Training Components

1. Intern Supervision

Supervision is considered the most important aspect of the internship program. The quality of supervision contributes strongly to a positive internship experience.  Extensive supervision is provided by senior staff in various formats throughout the year.  Each intern will have a primary supervisor assigned each semester to provide in-depth individual supervision for 2 hours each week.  Interns provide input on their preferences for supervisors before those are assigned.   Another hours of supervision occurs in our Case Consultation Meeting in which all staff seek consultation about specific clinical situations they are involved in. The fourth hour of supervision is accomplished in the weekly All-Purpose Seminar led by the Training Director, which covers a range of topics including clinical, professional, cohort dynamics, and personal issues.   Interns may also consult with other staff members whose expertise can help in understanding a specific client or psychological issue.  We have an established open-door culture and interns can seek consultation / supervision whenever they have a concern.  In addition to the individual and group supervision, our staff will provide supervision of groups, consultation, and any other major activity in which the intern engages. Our supervision is designed so that interns will have direct exposure to most or all of the Senior Staff by the end of the year.

In order to develop supervision skills, interns engage in an innovative model of peer supervision weekly during the summer months.  This activity is supervised by a member of senior staff.

2. Didactic Programs

In addition to the clinical staff meetings, a major didactic component of our program occurs through the intern training seminars.  Seminars in clinical issues, ethical / professional issues, and diversity are currently being offered by our Counseling Center staff.  An example of a yearly schedule of Topical Seminars can be downloaded here.  These two-hour seminars are held most weeks and are led by senior staff, local clinicians, or other professionals in the university community.   Two or three times a year all staff participate in the Ethics Seminars.   A major objective of all didactic training is to provide a deeper understanding of the individuals and issues we work with and a chance for thoughtful examination of core clinical skills and theoretical perspectives as practiced by skilled practitioners.  Recently we have added we have added an emphasis on trauma-informed practice as a number of our clinicians have this as an area of particular professional interest.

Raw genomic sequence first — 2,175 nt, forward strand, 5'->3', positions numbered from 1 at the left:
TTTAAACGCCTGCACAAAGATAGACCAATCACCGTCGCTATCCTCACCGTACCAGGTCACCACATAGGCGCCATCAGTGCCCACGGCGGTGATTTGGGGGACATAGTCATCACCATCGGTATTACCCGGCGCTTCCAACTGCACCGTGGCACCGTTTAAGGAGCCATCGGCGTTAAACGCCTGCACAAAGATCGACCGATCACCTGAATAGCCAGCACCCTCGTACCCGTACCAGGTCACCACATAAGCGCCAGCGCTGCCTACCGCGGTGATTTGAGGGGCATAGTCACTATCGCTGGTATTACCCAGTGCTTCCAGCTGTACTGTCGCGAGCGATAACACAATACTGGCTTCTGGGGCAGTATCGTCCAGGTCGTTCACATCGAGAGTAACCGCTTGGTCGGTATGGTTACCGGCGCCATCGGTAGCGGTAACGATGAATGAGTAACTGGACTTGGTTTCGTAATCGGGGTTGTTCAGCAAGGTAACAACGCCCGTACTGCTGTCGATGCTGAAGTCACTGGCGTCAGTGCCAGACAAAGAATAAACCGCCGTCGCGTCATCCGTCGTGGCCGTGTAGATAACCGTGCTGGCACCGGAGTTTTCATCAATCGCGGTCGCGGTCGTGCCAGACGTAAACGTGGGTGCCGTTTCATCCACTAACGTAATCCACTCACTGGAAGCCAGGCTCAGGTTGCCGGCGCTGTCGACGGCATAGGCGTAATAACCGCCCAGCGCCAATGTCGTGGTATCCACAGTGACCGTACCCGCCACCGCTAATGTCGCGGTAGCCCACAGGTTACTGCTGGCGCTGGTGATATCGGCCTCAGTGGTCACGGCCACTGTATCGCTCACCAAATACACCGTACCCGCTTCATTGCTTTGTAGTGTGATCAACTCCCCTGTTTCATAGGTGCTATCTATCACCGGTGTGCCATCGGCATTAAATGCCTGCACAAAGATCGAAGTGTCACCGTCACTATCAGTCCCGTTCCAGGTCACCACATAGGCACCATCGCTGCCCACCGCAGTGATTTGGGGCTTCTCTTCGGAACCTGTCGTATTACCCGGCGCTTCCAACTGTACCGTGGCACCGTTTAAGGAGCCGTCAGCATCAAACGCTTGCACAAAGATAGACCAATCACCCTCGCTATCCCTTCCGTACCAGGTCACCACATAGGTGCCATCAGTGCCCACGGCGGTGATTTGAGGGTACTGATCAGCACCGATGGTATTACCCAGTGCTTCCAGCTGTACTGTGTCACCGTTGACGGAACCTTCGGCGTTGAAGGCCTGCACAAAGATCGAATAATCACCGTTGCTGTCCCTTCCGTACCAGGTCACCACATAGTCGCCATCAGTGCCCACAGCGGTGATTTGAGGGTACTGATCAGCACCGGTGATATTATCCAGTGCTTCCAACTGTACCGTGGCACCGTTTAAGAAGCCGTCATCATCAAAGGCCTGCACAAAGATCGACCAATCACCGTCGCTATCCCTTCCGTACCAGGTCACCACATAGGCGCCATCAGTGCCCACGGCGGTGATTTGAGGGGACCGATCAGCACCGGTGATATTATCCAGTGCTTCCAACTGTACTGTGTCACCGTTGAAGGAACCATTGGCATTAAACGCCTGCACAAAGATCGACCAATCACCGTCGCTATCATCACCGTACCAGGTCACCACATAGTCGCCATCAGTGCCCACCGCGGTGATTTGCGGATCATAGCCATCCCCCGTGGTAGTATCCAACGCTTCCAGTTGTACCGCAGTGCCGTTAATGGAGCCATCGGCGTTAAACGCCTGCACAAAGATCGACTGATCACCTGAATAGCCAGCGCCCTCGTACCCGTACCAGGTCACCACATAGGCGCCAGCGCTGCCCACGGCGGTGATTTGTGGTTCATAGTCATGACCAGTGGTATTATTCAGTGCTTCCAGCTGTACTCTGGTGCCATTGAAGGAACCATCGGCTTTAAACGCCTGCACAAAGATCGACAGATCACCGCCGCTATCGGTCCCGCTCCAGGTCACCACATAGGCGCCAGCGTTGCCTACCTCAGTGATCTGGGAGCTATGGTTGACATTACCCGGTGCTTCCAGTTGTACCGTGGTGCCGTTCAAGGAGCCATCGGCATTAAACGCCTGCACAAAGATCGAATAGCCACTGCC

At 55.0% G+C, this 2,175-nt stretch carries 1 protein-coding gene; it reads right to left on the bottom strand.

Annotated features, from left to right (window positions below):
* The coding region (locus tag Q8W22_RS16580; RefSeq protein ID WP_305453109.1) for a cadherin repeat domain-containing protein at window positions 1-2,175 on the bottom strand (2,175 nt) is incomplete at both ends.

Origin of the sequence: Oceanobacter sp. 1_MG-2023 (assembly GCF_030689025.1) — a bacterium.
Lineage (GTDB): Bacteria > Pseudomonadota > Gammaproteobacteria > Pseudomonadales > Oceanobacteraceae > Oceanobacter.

3. Professional Growth

One of the primary goals of internship training is to enhance professional growth and development.  Interns participate in a range of activities designed to support such development.  They attend clinical meetings and case conferences in which they are able to observe more senior clinicians interact and interact with them.  Each intern is assigned to a center committee such as Training or Outreach in which they get to contribute to and learn about those functions.   They have the opportunity to attend the University’s Student Behavioral Review Team with the Center Director to develop an understanding of the role mental health professionals play as they interact with different professions in meeting the needs of students and the university community.   Each intern is assigned, along with a senior staff member, to collaborate with an office or organization on campus that supports the needs of students representing different forms of diversity such as the Multicultural Office, LGBT Services, the Office of International Students, and Student Accessibility Services.  Interns also may have the opportunity to consult to organizations, such as Athletics or Campus Recreation. who seek our expertise in group dynamics or wellness.  We have recently partnered with the Athletics Department and their staff to  better support the mental health and functioning  of student athletes.